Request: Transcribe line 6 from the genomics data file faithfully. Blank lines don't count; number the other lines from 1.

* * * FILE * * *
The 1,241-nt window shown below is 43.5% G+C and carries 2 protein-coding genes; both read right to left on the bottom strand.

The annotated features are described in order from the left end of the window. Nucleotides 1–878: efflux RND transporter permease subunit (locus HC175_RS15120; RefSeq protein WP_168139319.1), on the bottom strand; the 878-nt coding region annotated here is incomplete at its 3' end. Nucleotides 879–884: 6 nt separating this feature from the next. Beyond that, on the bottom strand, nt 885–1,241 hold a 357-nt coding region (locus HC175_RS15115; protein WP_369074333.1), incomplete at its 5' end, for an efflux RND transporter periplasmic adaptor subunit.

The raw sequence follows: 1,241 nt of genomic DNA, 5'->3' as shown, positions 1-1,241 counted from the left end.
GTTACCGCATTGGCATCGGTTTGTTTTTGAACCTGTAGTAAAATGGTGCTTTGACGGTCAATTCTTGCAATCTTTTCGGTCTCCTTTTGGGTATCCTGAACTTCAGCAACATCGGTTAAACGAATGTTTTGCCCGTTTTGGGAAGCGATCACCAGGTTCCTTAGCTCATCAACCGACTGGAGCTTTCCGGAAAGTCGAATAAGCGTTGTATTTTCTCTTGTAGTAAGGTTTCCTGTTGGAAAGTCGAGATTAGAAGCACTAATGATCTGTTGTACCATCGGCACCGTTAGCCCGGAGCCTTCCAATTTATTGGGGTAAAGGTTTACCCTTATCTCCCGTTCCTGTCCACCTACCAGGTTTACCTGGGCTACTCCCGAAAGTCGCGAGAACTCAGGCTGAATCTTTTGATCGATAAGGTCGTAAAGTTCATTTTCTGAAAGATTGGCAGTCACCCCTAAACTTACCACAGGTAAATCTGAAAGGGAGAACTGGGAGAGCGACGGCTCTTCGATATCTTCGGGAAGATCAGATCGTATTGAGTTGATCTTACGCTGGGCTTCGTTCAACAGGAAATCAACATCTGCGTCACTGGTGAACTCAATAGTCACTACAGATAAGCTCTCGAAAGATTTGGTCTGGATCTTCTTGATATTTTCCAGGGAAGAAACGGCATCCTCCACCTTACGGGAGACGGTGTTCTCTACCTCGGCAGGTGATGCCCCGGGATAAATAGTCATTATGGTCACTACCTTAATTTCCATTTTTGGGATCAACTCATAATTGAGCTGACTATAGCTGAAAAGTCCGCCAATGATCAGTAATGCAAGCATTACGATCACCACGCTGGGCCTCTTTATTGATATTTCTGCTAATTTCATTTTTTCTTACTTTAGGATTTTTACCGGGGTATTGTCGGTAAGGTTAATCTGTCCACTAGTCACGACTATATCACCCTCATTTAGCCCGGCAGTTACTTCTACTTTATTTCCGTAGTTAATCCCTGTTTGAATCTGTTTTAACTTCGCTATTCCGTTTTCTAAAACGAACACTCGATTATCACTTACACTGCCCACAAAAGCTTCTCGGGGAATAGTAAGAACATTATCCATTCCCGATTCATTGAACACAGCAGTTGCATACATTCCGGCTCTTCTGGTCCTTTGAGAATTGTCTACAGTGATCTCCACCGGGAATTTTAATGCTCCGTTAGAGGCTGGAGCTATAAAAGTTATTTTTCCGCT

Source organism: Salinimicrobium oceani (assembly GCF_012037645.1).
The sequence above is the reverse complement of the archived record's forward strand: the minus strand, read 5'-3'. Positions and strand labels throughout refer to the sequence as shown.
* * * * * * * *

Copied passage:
The sequence above is the reverse complement of the archived record's forward strand: the minus strand, read 5'-3'. Positions and strand labels throughout refer to the sequence as shown.